The ability to name male violence and the role of male-bodied people as perpetrators appears central to the outrage that discussion of men and rape can provoke. One male commentator opined that “…the presence of a penis is not a very useful explanation of why rape is so heavily gendered”.
My submission to the Scottish parliament simply supported the demand that the sex of rape suspects should be recorded accurately. As I said “Sex and gender identity are distinct variables. We can respect people’s gender identities without denying the material reality of sex. Ideally, crime statistics should record both variables. It is vital that information on sex is recorded, given the importance of sex in itself, and its intersection with other variables, including gender identity.”
If we had accurate data on the sex of defendants, we would have no need to debate these figures. None of the attacks on my submission have explained why my critics think it is better not to collect accurate data on sex.
Appendix: Submission in Support of Petition 1876: Accurately record the sex of people charged or convicted of rape or attempted rape
Professor Alice Sullivan, Professor of Sociology, University College London, Social Research Institute.
Submitted 27th August 2021.
Quantitative social scientists, including criminologists, have made clear that accurate data on sex remains fundamentally important. The quantitative social science community have made this case in an open letter to the census authorities, signed by 80 UK quantitative social scientists, and in a submission to Roger Halliday’s consultation on draft guidance issued on the collection of data on sex and gender in Scotland, signed by 91 UK quantitative social scientists. The signatories to these letters include some of the most eminent scholars in their fields, including leaders of major studies.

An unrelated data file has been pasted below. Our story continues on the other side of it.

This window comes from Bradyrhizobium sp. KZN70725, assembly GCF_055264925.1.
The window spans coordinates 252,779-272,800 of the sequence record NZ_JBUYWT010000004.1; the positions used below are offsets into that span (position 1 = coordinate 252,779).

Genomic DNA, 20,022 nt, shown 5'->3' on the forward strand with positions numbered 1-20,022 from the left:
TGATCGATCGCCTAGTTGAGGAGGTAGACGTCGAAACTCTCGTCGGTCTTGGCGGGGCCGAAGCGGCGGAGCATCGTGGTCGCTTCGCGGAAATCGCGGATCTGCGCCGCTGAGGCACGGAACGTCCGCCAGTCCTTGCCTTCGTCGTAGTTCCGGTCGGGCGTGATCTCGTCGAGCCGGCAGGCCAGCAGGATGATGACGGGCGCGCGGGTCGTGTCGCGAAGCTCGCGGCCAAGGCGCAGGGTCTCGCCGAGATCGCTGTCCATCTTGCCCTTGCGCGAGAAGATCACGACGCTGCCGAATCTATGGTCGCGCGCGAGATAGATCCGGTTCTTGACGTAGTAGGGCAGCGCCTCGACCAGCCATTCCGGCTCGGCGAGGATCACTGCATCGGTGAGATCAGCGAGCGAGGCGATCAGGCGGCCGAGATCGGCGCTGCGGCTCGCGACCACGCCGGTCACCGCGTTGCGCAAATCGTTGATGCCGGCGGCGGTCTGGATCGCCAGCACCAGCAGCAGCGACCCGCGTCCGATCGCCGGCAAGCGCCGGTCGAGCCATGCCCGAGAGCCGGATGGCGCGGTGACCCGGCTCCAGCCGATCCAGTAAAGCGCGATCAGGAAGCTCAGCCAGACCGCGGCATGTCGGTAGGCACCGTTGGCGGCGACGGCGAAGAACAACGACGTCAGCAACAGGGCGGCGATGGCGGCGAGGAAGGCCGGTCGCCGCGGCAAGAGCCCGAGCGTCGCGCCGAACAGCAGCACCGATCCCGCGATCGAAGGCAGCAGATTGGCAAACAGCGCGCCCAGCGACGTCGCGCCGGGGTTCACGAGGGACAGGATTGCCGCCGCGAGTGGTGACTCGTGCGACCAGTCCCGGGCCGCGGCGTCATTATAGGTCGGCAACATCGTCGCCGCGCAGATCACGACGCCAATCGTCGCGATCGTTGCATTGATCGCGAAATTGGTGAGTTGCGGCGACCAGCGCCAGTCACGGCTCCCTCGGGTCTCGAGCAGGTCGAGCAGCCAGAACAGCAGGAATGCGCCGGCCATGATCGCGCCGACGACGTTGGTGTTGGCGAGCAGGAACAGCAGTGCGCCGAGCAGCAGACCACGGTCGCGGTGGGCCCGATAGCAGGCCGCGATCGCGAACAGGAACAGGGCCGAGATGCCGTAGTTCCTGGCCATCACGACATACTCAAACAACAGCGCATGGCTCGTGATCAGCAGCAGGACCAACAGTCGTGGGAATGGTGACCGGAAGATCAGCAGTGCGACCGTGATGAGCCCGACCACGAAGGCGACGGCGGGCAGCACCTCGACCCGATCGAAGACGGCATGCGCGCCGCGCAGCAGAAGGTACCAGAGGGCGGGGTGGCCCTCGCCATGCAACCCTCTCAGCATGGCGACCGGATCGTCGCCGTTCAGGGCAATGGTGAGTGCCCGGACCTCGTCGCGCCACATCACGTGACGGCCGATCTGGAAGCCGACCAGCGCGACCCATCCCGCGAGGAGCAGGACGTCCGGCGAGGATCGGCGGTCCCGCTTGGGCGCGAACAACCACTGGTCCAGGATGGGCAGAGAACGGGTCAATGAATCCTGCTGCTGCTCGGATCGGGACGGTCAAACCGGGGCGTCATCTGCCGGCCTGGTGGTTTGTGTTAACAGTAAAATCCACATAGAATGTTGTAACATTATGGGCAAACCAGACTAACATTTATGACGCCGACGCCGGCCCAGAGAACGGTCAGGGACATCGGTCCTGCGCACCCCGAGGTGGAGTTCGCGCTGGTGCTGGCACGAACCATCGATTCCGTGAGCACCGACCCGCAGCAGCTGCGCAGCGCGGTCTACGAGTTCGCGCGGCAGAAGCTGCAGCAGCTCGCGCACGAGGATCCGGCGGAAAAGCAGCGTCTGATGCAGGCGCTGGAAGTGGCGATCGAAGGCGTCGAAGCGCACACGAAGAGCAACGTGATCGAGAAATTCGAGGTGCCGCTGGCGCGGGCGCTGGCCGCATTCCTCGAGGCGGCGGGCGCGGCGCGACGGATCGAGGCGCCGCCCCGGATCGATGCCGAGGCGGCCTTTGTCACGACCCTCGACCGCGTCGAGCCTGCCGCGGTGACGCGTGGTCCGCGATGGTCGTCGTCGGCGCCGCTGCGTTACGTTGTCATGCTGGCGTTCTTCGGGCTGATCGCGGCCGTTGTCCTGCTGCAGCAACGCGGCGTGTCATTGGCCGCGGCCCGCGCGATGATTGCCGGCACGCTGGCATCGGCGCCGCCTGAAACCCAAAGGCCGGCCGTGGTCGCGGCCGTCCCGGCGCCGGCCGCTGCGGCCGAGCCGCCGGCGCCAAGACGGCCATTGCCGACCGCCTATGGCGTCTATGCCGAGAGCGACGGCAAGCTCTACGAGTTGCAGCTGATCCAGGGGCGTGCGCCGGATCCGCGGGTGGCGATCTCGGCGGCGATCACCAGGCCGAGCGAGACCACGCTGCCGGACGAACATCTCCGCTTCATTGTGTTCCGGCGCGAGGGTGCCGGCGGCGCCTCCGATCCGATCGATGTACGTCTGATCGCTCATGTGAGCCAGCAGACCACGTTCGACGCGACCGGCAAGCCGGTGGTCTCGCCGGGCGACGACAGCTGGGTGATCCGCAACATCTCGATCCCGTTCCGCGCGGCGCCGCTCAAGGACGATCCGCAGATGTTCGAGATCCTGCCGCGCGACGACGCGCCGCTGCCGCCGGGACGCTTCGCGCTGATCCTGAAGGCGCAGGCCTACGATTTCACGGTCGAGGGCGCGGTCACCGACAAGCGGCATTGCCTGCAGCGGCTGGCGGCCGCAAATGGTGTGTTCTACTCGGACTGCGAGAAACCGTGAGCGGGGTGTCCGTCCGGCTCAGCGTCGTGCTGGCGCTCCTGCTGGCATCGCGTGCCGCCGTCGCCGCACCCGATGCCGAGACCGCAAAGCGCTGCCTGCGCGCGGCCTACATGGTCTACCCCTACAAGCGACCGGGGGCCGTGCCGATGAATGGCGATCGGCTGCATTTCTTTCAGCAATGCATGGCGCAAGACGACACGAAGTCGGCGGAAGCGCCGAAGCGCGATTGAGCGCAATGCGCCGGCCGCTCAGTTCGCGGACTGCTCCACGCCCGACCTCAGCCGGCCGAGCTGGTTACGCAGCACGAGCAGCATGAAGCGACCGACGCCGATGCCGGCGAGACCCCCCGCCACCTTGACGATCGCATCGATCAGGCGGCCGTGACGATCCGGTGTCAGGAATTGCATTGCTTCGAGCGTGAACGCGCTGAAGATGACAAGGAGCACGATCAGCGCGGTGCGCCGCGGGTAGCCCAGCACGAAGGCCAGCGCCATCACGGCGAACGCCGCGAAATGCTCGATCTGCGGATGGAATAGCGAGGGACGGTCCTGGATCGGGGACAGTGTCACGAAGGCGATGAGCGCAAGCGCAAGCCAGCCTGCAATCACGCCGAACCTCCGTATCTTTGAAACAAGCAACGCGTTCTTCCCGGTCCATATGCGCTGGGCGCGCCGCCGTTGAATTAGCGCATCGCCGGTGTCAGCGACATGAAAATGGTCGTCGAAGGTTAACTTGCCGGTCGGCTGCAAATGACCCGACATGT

Sex is a fundamental demographic variable, which is fundamental to analysis across the human and social sciences (Sullivan 2020, 2021). While sex is an important predictor of outcomes across the board, crime represents a particularly extreme example. The overwhelming majority of individuals convicted of violent crime are male, and females represent a tiny minority of those convicted of sexual assault of any kind. Rape is a male crime by definition, requiring non-consensual penetration with a penis. The vast majority of victims of rape are female.
It may be argued that, as the number of people who identify as other than their biological sex is small, so the data error generated by recording gender identity rather than sex for this group will also be small. This argument may seem intuitive, but is in fact incorrect. Small numbers of misallocated cases can have a large effect on research findings in any sub-group analysis where one sex is dominant. Crime statistics in general, and sexual crime statistics in particular, provide a clear example of this.
Office for National Statistics (ONS) figures for England and Wales show that 94 per cent of convicted murderers and 97 per cent of individuals prosecuted for sexual offences other than rape are male. Meanwhile, trans identification among men convicted of custodial offences is certainly high enough to affect the data: one in 50 male prisoners in England and Wales identify as trans.
The issue of rapists identifying as women is not hypothetical. The table below shows Crown Prosecution Service data for England and Wales. Rape is classified as a male crime in UK law, and females can only be charged with rape as an accomplice. Documented instances of females being charged with rape as an accomplice are rare. Yet, between 2012 and 2018, the proportion of rape defendants classified as women varied between 1.2 per cent and 1.8 per cent. During this seven-year period, 436 individuals prosecuted for rape were recorded as women.
|Apr ’11 to Mar ’12||Apr ’12 to Mar ’13||Apr ’13 to Mar ’14||Apr ’14 to Mar ’15||Apr ’15 to Mar ’16||Apr ’16 to Mar ’17||Apr ’17 to Mar ’18|
Source: Crown Prosecution Service (CPS) 2018, https://www.ons.gov.uk/peoplepopulationandcommunity/crimeandjustice/datasets/sexualoffendingcrownprosecutionserviceappendixtables
Sex and gender identity are distinct variables. We can respect people’s gender identities without denying the material reality of sex. Ideally, crime statistics should record both variables. It is vital that information on sex is recorded, given the importance of sex in itself, and its intersection with other variables, including gender identity.
Ultimately, we need to remember what crime statistics are for. Such statistics do not exist to affirm the identities of the perpetrators of crime. They exist to further our understanding of crime. The accuracy of such statistics is vital, both as a foundation for data analysis, and to ensure that public trust is not undermined.
Sullivan, A. (2020). Sex and the census: why surveys should not conflate sex and gender identity. International Journal of Social Research Methodology, 23(5), 517-524. [Open access version SSRN]
Sullivan, A. (2021). Sex and the Office for National Statistics: A Case Study in Policy Capture. The Political Quarterly. [Open access]